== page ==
Syracuse University junior Noah Eagle is following in the footsteps of his father, Orange alum and broadcaster Ian Eagle, a name familiar to millions of sports fans.
The photo of the father greets the son each time the son sets foot inside the radio station. How large is the shadow?
When you walk inside the newsroom of WAER-FM—a commercial-free, Syracuse, N.Y.-based NPR station that’s licensed to the University and airs Orange football, basketball and men’s lacrosse—you can’t miss the images of Ian Eagle alongside other well-known 88.3 FM alums such as Marv Albert, Marty Glickman, Sean McDonough and Dave Pasch. When you head to the basement of the station, you’ll find the WAER Hall of Fame wall, where Eagle’s induction plaque from August 2013 hangs next to Mike Tirico, another famous Syracuse broadcasting alum.
“I walk by it every day and I am reminded where I come from,” said Noah Eagle, a 21-year-old Syracuse University junior with a last name familiar to millions of sports fans.
This Saturday father and son will experience what promises to be one of the most memorable days of their lives. As Noah and his broadcasting partner, Sam Rubinoff, call the Syracuse-Miami men’s basketball game at the Watsco Center in Miami for WAER-FM, Ian will broadcast the game for CBS alongside analyst Bill Raftery.
Noah’s sports director told him earlier this year that he wanted to assign him a road game during the spring semester. When Noah found out his father was going to call the Syracuse-Miami game, he suggested the possibility of calling the same game.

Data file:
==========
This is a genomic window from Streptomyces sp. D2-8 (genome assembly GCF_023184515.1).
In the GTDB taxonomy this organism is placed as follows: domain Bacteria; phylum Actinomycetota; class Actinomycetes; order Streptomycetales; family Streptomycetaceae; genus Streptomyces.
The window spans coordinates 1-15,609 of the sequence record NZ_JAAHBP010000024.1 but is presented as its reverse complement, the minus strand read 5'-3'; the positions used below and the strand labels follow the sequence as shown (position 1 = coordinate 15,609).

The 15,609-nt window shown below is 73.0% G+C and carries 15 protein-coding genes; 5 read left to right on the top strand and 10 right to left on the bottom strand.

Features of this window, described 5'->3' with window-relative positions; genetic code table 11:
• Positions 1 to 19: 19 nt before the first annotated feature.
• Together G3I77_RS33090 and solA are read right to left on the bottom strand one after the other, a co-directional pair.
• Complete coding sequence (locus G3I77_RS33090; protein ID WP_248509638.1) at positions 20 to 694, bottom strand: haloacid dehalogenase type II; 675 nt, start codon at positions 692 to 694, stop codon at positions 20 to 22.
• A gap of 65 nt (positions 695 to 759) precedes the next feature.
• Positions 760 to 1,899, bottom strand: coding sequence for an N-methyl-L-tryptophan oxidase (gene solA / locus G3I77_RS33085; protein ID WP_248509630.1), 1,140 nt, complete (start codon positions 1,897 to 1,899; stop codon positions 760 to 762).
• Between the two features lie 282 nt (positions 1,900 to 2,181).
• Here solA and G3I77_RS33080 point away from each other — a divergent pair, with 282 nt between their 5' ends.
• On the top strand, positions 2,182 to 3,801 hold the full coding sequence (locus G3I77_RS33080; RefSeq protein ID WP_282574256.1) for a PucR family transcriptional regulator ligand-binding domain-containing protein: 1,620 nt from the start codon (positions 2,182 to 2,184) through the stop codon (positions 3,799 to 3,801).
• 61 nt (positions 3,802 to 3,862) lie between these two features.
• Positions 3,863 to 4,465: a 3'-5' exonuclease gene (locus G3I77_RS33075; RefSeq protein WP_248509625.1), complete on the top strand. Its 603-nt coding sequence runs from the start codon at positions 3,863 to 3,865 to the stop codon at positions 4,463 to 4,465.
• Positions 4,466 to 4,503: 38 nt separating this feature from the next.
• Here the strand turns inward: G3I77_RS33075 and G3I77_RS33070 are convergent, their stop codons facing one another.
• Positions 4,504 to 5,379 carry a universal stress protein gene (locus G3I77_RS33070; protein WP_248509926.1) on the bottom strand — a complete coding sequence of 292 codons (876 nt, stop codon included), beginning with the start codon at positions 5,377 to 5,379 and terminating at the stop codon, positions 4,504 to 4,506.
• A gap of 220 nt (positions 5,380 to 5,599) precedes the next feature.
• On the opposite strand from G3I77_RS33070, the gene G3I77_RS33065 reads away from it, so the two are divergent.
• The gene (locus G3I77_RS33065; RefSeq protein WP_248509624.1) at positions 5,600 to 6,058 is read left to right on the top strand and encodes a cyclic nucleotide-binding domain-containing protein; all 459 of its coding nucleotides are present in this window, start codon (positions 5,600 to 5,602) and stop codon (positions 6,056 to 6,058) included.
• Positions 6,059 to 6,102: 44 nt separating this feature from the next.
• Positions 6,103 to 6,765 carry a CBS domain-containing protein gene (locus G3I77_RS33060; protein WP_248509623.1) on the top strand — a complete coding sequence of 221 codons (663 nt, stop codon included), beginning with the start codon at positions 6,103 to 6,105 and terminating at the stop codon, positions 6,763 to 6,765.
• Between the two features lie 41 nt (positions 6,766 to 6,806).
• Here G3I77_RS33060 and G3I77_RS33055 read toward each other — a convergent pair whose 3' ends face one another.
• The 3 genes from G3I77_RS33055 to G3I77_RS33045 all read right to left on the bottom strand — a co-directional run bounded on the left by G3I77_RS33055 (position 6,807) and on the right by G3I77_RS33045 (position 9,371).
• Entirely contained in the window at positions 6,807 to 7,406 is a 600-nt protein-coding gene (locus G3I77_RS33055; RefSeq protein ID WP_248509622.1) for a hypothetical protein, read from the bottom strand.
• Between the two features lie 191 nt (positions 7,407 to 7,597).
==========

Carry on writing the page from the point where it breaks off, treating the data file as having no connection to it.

“It’s a once-in-a-lifetime experience I may never get to do again,” Noah said in a three-way call with his dad this week. “It’s something I’m looking forward to.”
“Off the record, I was pissed,” Ian said, deadpan. “I don’t want the public to see that Noah is actually two inches taller than me.
“No, I was thrilled when I heard it was a possibility. I thought about my dad. I was around him for so many years on the road. As a standup comedian, he put me on stage at the age of five, doing some standup routines. Those were the memories that started flooding into my brain and I wish he was around to see this.”
Ian Eagle’s father, Jack Eagle, who passed away in 2008, was a Borscht Belt standup comic and actor who found national success in 1977 when he appeared as Brother Dominic in a Xerox commercial that aired during the Super Bowl and won a Clio Award. Jack eventually appeared in 50 commercials in the 1970s, ‘80s, and ‘90s, and once traveled 225 days a year dressing up as Brother Dominic for Xerox. As a kid, young Ian would appear on stage during his father’s act performing Howard Cosell, W.C. Fields and Muhammad Ali impressions.
Now Eagle’s son is performing in his world. After broadcasts for Eastern Michigan, Virginia Tech and Toledo, Saturday’s match-up will be the fourth Syracuse basketball game Noah has called this season. He and Rubinoff will split the play-by-play and color duties.